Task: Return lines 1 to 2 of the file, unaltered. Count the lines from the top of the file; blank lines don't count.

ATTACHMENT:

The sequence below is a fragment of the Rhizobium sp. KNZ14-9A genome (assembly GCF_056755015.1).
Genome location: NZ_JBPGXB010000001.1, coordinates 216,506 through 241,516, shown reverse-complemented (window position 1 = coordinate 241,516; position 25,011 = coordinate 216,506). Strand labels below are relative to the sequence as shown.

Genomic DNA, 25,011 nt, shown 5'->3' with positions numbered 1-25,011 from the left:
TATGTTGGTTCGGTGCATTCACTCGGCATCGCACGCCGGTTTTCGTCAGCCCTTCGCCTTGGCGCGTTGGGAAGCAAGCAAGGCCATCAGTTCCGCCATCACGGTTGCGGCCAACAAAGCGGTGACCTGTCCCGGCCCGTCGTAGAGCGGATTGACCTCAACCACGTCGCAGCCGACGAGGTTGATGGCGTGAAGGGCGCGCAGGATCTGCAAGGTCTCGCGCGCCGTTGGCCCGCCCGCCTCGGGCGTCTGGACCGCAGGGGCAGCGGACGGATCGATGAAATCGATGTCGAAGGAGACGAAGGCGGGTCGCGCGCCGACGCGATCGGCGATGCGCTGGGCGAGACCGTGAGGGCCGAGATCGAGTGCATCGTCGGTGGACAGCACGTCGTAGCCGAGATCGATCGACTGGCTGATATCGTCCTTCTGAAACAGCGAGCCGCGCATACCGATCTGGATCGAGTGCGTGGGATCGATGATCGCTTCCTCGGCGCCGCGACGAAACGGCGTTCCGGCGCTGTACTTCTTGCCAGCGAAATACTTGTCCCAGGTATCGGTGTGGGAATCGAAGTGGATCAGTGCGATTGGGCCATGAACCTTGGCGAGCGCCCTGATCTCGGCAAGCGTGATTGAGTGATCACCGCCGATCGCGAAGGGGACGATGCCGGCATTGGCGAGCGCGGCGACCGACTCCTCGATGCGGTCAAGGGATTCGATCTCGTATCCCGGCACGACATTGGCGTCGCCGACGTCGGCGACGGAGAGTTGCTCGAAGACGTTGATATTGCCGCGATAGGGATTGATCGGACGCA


The sequence below is a fragment of the Rhizobium sp. KNZ14-9A genome (assembly GCF_056755015.1).
Genome location: NZ_JBPGXB010000001.1, coordinates 216,506 through 241,516, shown reverse-complemented (window position 1 = coordinate 241,516; position 25,011 = coordinate 216,506). Strand labels below are relative to the sequence as shown.